Sunday, July 19, 2009

The role of solar radiation in climate change

Science Daily: A special volume of the Journal of Geophysical Research reviews the growing research field of “global dimming” and “global brightening” in over 20 articles. These phenomena, supposedly human-induced, control solar radiation incident at the Earth’s surface and thus influence climate.

…Investigating which factors reduce or intensify solar radiation and thus cause “global dimming” or “global brightening” is still very much a nascent field of research. The American Geophysical Union (AGU) has now published a special volume on the subject which presents the current state of knowledge in detail and makes a considerable contribution to climate science.

…In analyzing more recently compiled data, however, Wild and his team discovered that solar radiation has gradually been increasing again since 1985. In a paper published in “Science” in 2005, they coined the phrase “global brightening” to describe this new trend and to oppose to the term “global dimming” used since 2001 for the previously established decrease in solar radiation. Only recently, an article in the journal Nature, which Wild was also involved in, brought additional attention to the topic of global dimming/brightening.

… A further challenge for the researchers is to incorporate the effects of global dimming/brightening more effectively in climate models, to understand their impact on climate change better. After all, studies indicate that global dimming masked the actual temperature rise – and therefore climate change – until well into the 1980s. Moreover, the studies published also show that the models used in the Intergovernmental Panel on Climate Change’s (IPCC) fourth Assessment Report do not reproduce global dimming/brightening adequately: neither the dimming nor the subsequent brightening is simulated realistically by the models. According to the scientists, this is probably due to the fact that the processes causing global dimming/brightening were not taken into account adequately and that the historical anthropogenic emissions used as model input are afflicted with considerable uncertainties….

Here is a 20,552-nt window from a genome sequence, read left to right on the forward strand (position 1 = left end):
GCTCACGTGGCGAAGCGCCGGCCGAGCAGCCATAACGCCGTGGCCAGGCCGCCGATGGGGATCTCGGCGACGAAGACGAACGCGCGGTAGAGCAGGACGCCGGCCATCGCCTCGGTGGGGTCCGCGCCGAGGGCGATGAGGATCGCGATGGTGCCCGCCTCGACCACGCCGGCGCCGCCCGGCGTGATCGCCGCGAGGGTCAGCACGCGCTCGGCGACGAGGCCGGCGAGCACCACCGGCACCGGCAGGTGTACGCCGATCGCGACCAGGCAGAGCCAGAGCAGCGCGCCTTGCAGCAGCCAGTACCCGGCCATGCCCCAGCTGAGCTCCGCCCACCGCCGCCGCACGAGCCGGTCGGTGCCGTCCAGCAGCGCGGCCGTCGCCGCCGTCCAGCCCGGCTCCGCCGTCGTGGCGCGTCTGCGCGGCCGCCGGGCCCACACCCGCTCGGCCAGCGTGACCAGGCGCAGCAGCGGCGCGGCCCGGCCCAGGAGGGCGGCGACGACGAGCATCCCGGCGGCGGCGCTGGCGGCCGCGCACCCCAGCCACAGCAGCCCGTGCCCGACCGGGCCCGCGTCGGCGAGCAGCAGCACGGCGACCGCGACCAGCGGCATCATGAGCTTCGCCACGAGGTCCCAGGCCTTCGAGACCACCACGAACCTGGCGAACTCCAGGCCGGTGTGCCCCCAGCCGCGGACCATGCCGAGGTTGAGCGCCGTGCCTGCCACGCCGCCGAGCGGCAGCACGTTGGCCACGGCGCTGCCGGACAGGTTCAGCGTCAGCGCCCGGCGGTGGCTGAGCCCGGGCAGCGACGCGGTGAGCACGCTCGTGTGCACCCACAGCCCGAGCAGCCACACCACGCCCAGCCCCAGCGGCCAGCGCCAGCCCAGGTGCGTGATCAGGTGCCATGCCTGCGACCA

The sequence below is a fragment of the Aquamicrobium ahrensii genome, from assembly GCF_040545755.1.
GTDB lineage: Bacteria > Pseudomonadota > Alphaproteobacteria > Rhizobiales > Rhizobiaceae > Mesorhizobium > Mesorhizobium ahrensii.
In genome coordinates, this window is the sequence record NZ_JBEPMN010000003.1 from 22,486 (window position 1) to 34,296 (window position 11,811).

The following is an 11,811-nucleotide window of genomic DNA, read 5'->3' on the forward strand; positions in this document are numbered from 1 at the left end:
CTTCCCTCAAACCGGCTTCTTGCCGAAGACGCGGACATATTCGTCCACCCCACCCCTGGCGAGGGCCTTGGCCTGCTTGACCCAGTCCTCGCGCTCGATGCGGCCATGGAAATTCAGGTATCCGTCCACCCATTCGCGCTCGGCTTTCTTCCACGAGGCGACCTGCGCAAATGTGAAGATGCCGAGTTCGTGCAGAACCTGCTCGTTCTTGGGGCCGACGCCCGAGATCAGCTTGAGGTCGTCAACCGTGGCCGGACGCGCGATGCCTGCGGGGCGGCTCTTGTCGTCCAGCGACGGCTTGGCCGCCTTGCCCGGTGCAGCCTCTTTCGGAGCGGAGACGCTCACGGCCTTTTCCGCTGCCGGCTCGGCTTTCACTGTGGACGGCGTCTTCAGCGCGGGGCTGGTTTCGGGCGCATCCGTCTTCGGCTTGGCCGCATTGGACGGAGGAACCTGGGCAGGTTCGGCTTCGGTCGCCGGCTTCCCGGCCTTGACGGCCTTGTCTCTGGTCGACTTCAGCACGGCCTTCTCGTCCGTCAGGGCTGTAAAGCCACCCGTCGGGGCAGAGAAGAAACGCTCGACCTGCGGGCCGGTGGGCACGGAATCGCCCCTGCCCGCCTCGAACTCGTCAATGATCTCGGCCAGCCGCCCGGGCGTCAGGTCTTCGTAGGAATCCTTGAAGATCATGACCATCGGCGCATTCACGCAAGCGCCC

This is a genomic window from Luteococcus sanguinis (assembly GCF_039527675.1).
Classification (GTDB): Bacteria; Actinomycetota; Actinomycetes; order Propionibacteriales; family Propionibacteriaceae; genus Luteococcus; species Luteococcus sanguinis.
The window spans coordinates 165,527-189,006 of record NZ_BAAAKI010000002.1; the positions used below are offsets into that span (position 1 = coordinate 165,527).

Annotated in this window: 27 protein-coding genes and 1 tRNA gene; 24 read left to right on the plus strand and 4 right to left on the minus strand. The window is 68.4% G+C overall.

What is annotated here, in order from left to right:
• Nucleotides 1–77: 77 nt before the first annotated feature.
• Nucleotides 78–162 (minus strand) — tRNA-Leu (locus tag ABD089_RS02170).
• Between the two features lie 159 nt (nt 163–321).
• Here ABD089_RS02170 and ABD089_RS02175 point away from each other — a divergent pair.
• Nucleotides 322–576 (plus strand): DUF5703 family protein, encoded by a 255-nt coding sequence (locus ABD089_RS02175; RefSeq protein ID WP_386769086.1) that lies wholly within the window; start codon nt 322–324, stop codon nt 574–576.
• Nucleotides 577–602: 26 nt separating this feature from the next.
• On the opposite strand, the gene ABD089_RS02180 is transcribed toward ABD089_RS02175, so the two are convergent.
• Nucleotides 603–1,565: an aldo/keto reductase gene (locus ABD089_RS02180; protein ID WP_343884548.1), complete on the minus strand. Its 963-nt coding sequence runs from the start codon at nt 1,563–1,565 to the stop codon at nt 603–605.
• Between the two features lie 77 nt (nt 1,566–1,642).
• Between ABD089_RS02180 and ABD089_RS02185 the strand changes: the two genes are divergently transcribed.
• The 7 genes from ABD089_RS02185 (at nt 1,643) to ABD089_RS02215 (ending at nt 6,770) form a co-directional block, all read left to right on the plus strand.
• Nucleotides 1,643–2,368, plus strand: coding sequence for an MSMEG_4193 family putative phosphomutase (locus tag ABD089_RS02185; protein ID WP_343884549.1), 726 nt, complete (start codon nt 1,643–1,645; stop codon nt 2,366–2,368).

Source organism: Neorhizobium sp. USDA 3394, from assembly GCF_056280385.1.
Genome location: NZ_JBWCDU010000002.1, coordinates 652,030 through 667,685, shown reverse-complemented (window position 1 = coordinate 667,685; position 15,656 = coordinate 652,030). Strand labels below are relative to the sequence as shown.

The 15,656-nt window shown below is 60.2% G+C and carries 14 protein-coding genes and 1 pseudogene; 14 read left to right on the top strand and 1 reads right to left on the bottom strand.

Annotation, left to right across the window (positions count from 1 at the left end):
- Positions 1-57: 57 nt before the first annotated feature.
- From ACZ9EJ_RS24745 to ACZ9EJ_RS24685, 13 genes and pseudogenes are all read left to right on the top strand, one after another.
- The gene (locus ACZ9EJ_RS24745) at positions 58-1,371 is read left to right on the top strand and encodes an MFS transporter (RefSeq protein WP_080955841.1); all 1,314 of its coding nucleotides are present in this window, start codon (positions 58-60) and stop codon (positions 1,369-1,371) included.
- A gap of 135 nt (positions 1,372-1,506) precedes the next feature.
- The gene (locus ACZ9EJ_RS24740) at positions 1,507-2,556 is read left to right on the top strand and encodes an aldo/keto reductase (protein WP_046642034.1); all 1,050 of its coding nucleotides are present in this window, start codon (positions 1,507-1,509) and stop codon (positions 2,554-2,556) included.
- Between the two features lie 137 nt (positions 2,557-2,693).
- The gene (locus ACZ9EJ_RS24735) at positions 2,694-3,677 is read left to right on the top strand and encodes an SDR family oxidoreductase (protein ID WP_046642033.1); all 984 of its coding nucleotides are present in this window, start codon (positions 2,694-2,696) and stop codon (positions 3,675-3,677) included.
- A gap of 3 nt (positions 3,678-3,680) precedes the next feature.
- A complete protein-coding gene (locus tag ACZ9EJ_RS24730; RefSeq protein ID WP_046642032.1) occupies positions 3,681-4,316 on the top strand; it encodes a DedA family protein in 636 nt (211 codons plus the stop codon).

The sun's corona, shot by Rogilbert, who has released the image into the public domain


Duncan said...

Stop it.
The science is settled.
The models are accurate enough to predict climate 100 years in the future, and regional weather 100 years from now too.

Suggesting there's anything scientists don't know is treason against the Earth.

Brian Thomas said...

I posted this, not because I was eager to help the denialists, but because it appears to be interesting research from a credible source. The ETH in Zurich is no hotbed of denial, I can assure you.

Also, I think our zeal to combat climate change -- my zeal, too -- should not blind us to the tremendous uncertainties we face. I agree with you that the role of anthropogenic forcings is virtually certain. But a few levels down from that, there is tremendous uncertainty.

As for the models accuracy, yes, we can make predictions, but we don't know how good they'll be. Acknowledging this shouldn't be construed as bashing the models altogether. In fact, the modelers I've spoken to don't sound nearly so confident.

Properly accounting for global dimming and brightening is one such area where the models need improvement. At least according to this issue of the Journal of Geophysical Research.